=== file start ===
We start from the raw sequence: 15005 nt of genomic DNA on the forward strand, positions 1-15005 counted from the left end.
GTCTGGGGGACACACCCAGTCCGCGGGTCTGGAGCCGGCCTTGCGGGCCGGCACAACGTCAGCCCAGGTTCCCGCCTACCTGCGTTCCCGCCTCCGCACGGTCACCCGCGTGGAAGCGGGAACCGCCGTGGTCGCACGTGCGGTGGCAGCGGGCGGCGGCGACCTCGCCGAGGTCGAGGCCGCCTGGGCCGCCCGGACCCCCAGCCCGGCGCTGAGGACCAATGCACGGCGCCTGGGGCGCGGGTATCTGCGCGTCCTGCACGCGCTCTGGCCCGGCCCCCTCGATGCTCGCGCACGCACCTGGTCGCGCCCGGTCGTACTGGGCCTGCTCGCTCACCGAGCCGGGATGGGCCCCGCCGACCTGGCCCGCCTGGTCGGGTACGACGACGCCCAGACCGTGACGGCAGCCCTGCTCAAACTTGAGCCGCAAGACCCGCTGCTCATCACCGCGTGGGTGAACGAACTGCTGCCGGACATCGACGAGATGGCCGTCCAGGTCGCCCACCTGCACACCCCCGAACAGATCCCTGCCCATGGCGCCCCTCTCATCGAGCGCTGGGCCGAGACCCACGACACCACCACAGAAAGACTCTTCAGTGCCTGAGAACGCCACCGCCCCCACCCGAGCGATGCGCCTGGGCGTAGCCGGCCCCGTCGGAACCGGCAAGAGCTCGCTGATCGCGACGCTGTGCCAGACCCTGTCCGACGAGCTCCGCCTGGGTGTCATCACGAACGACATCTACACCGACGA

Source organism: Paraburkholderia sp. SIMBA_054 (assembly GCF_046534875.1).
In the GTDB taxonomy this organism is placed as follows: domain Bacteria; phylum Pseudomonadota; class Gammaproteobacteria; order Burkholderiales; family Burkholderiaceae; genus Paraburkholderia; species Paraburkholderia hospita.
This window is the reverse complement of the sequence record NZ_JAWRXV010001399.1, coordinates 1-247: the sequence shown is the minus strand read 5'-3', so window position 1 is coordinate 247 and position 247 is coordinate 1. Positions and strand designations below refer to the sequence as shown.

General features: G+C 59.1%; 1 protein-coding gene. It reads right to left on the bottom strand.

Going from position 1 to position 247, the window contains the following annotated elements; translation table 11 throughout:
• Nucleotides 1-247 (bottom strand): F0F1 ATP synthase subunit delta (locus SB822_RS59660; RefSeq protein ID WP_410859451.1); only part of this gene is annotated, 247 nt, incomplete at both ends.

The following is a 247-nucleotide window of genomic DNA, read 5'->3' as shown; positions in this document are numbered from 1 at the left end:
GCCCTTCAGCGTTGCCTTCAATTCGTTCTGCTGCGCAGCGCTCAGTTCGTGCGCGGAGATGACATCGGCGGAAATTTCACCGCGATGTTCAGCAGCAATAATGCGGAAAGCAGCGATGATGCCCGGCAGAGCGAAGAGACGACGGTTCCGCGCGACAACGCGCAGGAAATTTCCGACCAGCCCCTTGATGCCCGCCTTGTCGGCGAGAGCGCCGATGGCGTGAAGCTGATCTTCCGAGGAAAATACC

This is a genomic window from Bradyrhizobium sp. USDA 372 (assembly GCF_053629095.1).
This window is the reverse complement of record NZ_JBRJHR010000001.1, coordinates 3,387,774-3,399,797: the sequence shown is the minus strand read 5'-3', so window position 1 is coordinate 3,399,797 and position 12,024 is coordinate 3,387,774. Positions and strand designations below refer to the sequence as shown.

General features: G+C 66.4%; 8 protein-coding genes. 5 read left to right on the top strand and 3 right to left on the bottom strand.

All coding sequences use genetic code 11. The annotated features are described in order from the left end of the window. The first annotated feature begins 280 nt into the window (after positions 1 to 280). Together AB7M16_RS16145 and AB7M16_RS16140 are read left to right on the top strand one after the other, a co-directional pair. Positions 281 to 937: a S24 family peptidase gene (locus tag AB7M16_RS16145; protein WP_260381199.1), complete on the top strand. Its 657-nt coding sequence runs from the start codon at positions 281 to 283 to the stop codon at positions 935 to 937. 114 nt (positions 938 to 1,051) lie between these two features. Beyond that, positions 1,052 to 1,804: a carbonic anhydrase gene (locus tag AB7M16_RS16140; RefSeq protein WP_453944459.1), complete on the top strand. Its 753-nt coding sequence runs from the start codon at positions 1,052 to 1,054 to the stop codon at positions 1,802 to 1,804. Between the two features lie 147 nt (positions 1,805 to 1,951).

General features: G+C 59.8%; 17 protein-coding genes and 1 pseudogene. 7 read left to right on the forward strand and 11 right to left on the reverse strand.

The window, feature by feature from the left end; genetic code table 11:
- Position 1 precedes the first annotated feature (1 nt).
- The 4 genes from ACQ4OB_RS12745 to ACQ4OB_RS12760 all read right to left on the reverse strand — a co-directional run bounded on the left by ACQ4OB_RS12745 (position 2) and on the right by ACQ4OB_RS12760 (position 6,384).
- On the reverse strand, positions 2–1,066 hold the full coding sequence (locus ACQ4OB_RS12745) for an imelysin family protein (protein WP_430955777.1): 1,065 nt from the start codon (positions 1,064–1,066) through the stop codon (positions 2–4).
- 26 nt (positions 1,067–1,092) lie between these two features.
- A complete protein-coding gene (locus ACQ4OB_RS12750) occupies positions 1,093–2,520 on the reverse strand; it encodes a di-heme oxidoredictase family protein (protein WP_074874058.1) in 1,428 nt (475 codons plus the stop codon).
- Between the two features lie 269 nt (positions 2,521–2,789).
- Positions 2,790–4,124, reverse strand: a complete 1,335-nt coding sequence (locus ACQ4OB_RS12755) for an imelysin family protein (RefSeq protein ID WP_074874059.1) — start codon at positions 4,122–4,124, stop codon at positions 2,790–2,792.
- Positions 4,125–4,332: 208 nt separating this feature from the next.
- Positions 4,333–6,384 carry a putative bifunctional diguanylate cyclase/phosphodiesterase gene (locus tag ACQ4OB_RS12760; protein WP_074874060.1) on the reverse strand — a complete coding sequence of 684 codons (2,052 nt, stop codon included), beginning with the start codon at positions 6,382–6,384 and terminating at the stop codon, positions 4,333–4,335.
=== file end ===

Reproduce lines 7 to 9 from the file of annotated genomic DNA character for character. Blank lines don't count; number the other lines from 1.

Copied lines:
Going from position 1 to position 247, the window contains the following annotated elements; translation table 11 throughout:
• Nucleotides 1-247 (bottom strand): F0F1 ATP synthase subunit delta (locus SB822_RS59660; RefSeq protein ID WP_410859451.1); only part of this gene is annotated, 247 nt, incomplete at both ends.

The following is a 247-nucleotide window of genomic DNA, read 5'->3' as shown; positions in this document are numbered from 1 at the left end: